Probably more, that's all I could think of for now.

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I really dislike this resolution because it doesn't allow for much strategic creativity outside abusive ideas.
 

If the affirmative doesn't talk about utilitarianism, the generic negative arguments about the importance of explicit consent will still apply. If the negative doesn't talk about explicit consent, the generic affirmative arguments about the importance of utilitarianism will still apply. Therefore, both debaters have a strong strategic incentive to center their cases around the morality of utilitarianism vs. deontological ideas about consent so that they can argue against their opponent on broad metaethical grounds in addition to narrower ethical ones.

Not even arguments on the contention will be viable. The utilitarian morality of organ donation is essentially indisputable. And only a very bad negative speaker would introduce a deontological moral framework that didn't support distinguishing between implicit and explicit consent. Also, that distinction is an obvious one so the affirmative will expect it.

The tactical execution of arguments does still allow for creativity so debates will still be somewhat interesting. But I wish there was strategic flexibility as well. I can understand wanting to give novices some training wheels, but boring them to death is not a good recruiting strategy.

Edited by Chaos
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If we take organs from dead people, then people won't take them from live people.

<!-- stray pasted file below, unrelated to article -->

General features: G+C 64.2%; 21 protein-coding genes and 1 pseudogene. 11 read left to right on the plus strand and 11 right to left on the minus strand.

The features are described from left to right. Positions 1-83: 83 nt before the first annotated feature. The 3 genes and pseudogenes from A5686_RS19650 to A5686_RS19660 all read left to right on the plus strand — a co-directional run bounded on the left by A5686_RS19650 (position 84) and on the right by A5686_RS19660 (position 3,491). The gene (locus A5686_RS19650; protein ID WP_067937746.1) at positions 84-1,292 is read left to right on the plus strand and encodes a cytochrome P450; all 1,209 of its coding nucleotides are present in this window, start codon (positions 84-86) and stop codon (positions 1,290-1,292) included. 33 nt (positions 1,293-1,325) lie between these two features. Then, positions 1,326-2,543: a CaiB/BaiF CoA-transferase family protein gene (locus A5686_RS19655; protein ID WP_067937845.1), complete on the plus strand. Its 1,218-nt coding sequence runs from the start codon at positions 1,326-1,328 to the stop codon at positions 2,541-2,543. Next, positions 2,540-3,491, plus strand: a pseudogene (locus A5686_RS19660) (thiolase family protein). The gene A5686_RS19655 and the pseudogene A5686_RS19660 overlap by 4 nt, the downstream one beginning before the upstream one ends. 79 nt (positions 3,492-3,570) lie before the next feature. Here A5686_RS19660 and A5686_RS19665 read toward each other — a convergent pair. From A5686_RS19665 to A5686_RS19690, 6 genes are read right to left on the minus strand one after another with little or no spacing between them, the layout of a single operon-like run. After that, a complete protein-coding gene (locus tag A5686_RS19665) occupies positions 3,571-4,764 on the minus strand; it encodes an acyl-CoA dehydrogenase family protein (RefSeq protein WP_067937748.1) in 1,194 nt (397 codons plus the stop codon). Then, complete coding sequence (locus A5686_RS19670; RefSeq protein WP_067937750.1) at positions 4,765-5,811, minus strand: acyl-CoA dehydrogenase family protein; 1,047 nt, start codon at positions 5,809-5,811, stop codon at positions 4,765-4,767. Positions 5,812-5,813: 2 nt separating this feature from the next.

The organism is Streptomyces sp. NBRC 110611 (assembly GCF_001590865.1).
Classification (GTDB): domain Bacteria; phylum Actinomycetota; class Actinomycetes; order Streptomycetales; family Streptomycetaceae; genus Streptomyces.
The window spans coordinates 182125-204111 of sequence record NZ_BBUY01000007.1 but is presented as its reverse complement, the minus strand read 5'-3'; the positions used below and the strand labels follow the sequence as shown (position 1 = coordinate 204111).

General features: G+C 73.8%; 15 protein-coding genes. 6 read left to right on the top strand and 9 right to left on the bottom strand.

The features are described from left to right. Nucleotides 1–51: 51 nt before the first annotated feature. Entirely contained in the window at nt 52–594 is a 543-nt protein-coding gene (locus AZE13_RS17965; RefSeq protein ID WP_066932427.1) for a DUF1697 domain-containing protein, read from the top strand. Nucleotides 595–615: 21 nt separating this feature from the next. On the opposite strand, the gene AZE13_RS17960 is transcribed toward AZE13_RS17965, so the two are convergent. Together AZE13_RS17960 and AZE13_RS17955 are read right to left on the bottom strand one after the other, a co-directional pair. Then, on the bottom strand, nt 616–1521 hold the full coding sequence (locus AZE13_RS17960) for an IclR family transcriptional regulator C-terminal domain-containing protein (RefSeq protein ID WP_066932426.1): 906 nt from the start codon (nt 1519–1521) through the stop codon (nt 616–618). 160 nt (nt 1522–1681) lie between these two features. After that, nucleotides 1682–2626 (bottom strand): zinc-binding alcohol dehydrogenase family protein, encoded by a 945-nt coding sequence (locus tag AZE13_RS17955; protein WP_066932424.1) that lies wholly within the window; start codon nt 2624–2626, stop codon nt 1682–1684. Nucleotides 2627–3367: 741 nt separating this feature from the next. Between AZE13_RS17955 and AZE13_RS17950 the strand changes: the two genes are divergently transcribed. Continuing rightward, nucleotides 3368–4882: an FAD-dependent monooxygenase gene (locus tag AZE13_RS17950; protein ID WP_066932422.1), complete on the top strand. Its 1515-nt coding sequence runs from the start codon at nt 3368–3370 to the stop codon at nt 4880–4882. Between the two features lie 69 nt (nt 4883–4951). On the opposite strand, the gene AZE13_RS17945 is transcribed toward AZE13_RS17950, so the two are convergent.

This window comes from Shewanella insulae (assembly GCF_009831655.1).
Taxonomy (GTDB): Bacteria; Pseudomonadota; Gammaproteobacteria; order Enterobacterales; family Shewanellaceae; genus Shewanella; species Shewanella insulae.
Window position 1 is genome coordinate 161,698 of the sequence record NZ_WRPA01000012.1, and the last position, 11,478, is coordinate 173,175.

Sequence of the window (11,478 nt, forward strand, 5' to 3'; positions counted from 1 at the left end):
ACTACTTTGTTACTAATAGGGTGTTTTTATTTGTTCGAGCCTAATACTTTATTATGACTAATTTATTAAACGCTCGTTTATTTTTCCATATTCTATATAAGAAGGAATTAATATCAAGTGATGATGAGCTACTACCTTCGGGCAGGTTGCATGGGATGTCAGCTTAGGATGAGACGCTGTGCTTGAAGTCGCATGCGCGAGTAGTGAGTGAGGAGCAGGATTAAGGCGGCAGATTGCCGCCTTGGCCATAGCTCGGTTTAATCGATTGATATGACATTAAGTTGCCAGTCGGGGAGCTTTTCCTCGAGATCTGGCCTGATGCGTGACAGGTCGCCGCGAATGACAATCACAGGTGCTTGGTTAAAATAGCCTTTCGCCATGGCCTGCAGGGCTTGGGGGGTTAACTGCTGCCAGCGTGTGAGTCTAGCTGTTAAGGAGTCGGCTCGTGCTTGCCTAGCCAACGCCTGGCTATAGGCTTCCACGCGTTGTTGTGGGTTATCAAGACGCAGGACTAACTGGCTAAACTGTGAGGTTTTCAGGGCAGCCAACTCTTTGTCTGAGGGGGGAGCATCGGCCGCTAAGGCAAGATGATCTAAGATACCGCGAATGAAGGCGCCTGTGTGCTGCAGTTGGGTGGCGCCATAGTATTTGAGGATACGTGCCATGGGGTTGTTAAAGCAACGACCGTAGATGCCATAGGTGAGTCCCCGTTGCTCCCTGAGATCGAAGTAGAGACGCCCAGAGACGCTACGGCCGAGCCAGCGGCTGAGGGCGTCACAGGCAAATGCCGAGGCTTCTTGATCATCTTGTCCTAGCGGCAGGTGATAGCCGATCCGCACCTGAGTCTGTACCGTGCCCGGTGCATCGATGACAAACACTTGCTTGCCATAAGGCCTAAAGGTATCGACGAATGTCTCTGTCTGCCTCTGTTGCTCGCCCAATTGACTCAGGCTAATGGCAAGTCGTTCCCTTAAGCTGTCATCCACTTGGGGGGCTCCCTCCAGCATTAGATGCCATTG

Deleuze K?

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Does anyone have any AT Mandated Choice? if so I'm willing to trade, just pm me or email me at chriscoles454@yahoo.com

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As a generalized decision making process, opt-out systems are more reasonable and less intrusive. If we asked for permission about all ideas where opt-out is the norm, getting anything done would be extremely difficult. Asking for explicit choice might seem reasonable for any individual policy question, but that is quickly exposed as an illusion if you imagine running many programs in such a way. I do not know if there's a formal name for this type of reasoning for you to research or whether judges would be receptive to it, but to me at least it seems like a good argument. Literature on the universalizability of moral reasoning might be somewhat applicable here.

If explicit choice is good, it seems to me we should give people the explicit choice whether or not to choose on organ donation. The underlying justification is muddled.

Argue that explicit consent / consent in general does not matter, of course, and that utilitarian lives saved is a net benefit favoring the resolution. Theory as well.

The CP seems like an attempt to have some cake and eat it too. It occupies a strategic no mans land, where it is pointless if utilitarianism is true because there is no net benefit and pointless if utilitarianism is false because it is redundant. Its main threat is rhetorical, frankly, since it could persuade dumb judges or could help your opponent to get unusual emphasis or framing on a few arguments. But if you can win case, you shouldn't have anything serious to fear from this position.

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Thanks so much, this will totally help me out a lot! ill look into the two cites you gave me!

Edited by LKR
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MFW Pierre Schlag has written articles on libertarian paternalism. 

 

:eek2:

 

And if you guys aren't doing searches on libertarian paternalism, you're going to be in trouble once the first tournaments roll around. Get started on that. Mush.

 

Speaking of which, I've actually found this pdf that should explain it fairly well in a way that is simple to understand, if anyone is interested

 

http://carneades.pomona.edu/2008-Law/hdo-0416.pdf